AIR FRANCE Caudron Goéland
I am back, I apologize if this model is a bit unusual and not really interesting for those who prefer Airbus or Boeing.
Simply, I am trying to complete my AF fleet, something more appealing and less French is on the back burner and will be ready vey soon ...
Successful aircraft built before, during and after WWII are rare.
This aircraft, the Caudron Goéland is one of them.
It was designed by Marcel RIFFARD, a well known French engineer who was involved in the design of racing planes for Caudron in the 1930s.
One of his aircraft was the only non US aircraft to win two national air races in the US, the Greve Trophy and the Thompson trophy in 1936, outperforming the other aircraft with more powerful engines, the secret was an exemplary aerodynamic design.
With its low drag, the Caudron Goéland powered by two Renault engines of only 220 hp was able of great performances.
The prototype flew in 1935, after the 1940 armistice France was invaded and controlled by Germany, this aircraft and some others were built exclusively for the Luftwaffe.
We don't know exactly how many Goélands were produced during the war but it is fair to say that between the first flight in 1935 and the end of production in the very late 1940s, about 1500 aircraft were built.
Some sources say that 1702 aircraft were made.
The truth should be between these two figures.
The original aircraft was subject to many modifications and improvements, dihedral of the outer wing panels to improve stability roll control, engines running in opposite directions to make the take off run more comfortable, more powerful engines and a few other refinements.
The information about the Simoun (or Simouns) delivered to AF before the war are very sketchy, misleading and would need to be confirmed.
My model is a Caudron C 445, one of the three aircraft F-OAYP, F-OAYQ and F-OAYR ordered by AF before WWII, they did not stay for long in the airline and I am not sure that the last two aircraft were delivered.
The only picture available of these aircraft is showing the F-AOYP.
This aircraft was sent to Damas in Syria where there was a strong French presence and was tested on the local network.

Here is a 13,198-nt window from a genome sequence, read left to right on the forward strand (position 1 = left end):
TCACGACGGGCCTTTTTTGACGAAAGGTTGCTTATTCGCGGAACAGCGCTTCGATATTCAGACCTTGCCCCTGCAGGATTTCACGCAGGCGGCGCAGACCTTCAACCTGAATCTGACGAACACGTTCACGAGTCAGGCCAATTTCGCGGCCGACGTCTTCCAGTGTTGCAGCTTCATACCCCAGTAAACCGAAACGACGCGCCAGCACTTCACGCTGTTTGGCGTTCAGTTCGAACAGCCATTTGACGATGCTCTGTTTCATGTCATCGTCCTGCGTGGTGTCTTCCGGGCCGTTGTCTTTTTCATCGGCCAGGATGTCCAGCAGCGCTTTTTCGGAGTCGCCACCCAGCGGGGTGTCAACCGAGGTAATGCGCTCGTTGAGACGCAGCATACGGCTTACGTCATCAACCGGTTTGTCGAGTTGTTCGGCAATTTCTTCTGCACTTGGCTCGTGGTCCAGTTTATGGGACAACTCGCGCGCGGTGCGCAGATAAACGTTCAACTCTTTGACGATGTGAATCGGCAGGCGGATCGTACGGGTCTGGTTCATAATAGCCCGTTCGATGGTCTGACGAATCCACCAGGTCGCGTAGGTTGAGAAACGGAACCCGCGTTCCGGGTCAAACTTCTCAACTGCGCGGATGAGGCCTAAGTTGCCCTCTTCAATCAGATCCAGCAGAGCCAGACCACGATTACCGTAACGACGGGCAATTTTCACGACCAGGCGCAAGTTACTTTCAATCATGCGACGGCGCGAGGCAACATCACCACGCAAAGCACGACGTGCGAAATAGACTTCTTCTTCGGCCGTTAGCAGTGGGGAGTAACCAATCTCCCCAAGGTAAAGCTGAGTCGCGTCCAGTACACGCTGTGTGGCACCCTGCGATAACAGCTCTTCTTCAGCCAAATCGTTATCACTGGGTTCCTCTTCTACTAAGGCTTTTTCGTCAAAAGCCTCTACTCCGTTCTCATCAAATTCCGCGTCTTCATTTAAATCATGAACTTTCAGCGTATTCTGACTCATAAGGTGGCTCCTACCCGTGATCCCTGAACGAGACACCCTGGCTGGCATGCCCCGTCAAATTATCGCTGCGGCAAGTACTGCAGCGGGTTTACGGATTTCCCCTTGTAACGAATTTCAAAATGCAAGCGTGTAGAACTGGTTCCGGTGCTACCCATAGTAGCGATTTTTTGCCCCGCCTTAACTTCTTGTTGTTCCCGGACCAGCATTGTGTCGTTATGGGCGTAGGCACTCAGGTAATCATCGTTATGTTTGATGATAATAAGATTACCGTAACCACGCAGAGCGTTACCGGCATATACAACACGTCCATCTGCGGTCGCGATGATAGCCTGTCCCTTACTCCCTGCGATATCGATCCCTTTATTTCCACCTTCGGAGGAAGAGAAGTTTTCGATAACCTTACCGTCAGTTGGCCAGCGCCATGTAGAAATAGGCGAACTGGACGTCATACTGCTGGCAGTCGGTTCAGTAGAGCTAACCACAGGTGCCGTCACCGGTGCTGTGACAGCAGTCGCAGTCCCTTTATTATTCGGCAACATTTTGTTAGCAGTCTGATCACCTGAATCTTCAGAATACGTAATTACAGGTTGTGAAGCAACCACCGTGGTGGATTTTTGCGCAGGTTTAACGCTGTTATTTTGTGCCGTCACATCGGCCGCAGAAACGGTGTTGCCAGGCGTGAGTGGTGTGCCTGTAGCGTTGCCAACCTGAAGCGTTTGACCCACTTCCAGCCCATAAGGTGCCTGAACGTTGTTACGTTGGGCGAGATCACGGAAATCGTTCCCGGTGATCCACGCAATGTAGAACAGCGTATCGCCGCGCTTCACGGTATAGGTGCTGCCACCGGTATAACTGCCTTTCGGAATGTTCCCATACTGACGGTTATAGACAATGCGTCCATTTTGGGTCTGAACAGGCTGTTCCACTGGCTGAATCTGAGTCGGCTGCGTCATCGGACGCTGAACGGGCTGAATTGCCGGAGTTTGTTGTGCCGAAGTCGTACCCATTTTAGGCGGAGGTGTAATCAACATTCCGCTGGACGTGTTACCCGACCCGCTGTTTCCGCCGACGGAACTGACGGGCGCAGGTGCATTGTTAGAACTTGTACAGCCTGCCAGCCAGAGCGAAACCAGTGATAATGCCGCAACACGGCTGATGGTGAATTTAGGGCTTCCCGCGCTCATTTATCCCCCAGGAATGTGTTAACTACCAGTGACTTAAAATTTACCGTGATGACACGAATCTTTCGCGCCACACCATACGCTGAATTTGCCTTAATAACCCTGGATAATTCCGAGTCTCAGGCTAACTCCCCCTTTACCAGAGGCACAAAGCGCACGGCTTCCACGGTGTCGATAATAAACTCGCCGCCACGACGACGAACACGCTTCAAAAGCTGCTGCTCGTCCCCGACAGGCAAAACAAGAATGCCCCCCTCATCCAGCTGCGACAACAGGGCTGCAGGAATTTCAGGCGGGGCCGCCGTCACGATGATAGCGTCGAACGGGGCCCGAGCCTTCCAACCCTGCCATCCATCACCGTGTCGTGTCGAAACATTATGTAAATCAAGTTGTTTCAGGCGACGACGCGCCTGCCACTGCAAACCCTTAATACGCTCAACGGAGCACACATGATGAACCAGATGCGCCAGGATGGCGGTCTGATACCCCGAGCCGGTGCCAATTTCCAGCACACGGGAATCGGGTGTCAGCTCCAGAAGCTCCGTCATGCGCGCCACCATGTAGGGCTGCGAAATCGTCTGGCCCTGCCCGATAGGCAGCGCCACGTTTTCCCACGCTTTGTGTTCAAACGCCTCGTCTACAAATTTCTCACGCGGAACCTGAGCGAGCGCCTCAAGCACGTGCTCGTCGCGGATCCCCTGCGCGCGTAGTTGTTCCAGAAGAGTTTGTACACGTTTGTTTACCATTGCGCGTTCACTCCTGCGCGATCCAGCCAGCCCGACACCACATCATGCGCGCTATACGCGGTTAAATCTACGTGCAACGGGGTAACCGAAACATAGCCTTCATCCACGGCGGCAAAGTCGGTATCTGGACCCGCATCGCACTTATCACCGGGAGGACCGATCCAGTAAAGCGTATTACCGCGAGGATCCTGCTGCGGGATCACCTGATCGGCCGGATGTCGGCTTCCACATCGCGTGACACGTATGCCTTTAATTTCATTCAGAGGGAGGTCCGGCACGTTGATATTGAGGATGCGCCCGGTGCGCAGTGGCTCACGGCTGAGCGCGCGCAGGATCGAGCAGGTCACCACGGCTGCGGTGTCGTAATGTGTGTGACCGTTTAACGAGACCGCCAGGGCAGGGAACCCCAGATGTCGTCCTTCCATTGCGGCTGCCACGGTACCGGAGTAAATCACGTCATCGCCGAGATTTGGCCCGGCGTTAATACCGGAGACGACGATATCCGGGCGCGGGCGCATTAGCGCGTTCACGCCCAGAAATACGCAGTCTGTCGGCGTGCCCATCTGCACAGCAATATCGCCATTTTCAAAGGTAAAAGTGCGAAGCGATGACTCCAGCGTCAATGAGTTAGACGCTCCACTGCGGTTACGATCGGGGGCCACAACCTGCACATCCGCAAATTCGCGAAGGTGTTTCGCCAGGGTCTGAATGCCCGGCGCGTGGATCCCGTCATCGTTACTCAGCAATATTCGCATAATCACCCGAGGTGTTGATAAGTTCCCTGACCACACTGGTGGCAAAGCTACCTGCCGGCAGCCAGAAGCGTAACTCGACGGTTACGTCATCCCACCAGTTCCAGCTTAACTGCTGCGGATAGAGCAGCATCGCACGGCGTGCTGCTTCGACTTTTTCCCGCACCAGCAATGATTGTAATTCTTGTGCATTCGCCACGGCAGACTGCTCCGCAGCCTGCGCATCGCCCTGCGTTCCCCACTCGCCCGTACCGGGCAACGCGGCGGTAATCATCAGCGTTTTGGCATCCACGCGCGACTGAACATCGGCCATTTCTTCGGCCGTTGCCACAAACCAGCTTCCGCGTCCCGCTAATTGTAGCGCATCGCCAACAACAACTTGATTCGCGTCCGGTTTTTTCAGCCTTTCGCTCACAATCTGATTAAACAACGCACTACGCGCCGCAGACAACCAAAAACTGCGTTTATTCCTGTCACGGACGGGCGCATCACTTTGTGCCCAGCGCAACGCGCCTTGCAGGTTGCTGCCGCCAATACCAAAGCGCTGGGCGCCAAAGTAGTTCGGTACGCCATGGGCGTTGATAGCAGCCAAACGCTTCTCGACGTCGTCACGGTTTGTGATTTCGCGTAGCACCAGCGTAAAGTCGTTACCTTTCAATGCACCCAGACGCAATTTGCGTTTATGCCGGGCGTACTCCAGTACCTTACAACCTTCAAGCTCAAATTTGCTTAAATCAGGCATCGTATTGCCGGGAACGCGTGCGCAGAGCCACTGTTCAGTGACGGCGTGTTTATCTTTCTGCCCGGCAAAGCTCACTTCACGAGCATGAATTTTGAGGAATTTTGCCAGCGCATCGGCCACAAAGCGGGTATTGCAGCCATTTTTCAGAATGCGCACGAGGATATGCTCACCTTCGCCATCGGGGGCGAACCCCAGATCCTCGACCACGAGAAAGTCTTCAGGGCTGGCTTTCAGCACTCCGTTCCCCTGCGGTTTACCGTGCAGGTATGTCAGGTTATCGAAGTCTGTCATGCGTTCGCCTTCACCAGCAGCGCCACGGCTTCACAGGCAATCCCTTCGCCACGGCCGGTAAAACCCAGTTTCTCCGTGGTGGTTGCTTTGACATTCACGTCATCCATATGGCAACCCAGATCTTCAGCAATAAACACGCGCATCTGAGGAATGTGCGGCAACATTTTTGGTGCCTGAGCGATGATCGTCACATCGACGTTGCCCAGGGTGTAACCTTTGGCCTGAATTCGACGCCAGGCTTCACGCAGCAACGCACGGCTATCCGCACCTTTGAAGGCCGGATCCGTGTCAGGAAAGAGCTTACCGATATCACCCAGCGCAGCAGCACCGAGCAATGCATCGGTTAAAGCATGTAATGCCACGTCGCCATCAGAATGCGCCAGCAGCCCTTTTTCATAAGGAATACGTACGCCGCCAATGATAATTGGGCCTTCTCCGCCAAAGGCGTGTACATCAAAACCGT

Back in France, it was not put into service, officially the Goéland was too small and AF did not really wanted this aircraft.
Meanwhile, the Spanish Civil War was raging.
The European countries agreed not to interfere in the conflict but the Nationalists received from Germany Messerschmidt 109s with their pilots, Russia sent Polikarpov I-16s to the Republicans and after obscure tractations, France sent this Caudron and some other aircraft to the Republicans.
After 1945 the Goélands were still produced they were intensively used by AF for the training of its pilots, the aircraft had no specific livery.
My model represents the F-AOYP delivered before WWII wearing a livery very similar to some of the AF aircraft at the end of the 1930s.
It might be the only one Goéland with this livery.
As usual with this kind of model, it was a one piece plastic casting, no landing gear, no propellers, no decals, a few details were added, Pitot tube, landing light (a pin head), mast on the top off the fuselage, at this scale we can't go too far, less is more.
Very happy with this model, it has joined my AF fleet, my tenth pre-war AF aircraft, all home made, I attach a picture showing all of them.
The model is much smaller than it looks on the pictures, close up pictures reveal defects that we don't see with a naked eye ...
Among my projects I have something with three engines and the TWA livery.
No, it is not a B 727 ...
Last edited by AIR FRANCE 340; 10-12-2021 at 03:04 PM.